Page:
Any examples of this that you care to share?
I’d say the most prominent sexism moment I faced was last year, I was leaving the PFA Awards with a load of other journalists and Gordon Taylor, the Chief Executive of the PFA. I was singled out and papped with him, the paparazzi guy clearly had no idea I was now a journo/broadcaster in sport and sold the pictures to a popular tabloid. The headline read ‘Late night transfer with Topless model.’ I was there as a journalist reporting on the night and then after hours was relaxing with some drinks with everyone – not a crime! The fact that made a headline was ridiculous – if I were a bloke, it would have been a non-story.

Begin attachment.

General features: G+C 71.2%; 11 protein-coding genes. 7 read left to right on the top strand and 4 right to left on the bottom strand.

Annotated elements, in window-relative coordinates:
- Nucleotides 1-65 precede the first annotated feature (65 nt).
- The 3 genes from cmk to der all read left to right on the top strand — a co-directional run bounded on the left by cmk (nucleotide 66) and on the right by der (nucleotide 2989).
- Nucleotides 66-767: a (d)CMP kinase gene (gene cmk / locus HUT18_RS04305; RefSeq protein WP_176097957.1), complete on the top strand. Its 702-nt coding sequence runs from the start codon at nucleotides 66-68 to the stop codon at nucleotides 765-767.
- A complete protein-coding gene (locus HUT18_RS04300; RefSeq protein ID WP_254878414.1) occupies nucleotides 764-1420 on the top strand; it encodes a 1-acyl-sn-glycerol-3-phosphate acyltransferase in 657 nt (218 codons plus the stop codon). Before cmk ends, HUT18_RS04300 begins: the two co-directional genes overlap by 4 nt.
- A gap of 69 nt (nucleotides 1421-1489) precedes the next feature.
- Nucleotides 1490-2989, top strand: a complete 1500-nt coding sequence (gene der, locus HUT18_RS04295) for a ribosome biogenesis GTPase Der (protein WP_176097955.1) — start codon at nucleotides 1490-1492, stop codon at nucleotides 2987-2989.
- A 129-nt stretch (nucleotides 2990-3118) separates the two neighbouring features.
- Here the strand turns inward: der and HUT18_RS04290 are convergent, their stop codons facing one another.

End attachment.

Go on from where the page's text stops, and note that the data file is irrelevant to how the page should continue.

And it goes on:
What do you think can be done to change the perception of women in sports presenting?
Things are improving all the time, there have been great campaigns like this girl can, Women in Football did their #WhatIf campaign as well and new guidelines are being put in place, and now it’s more on ability rather than looks, so things are improving all the time – been a long time coming though.
What was your relationship with sports growing up?
My grandad founded a football club in Cornwall, Mawnan Smith Football Club; so growing up my childhood was focused around football. My dad and his 5 brothers were all at some point the manager or coach, and when my dad was in charge he put Kevin Miller in Goal, and he then went onto to be snapped up by crystal palace. I am still on the committee for the Club. Cricket and Rugby are massive sports in Cornwall too so pretty much all of my childhood memories revolve around these 3 sports.
What has been your professional highlight so far?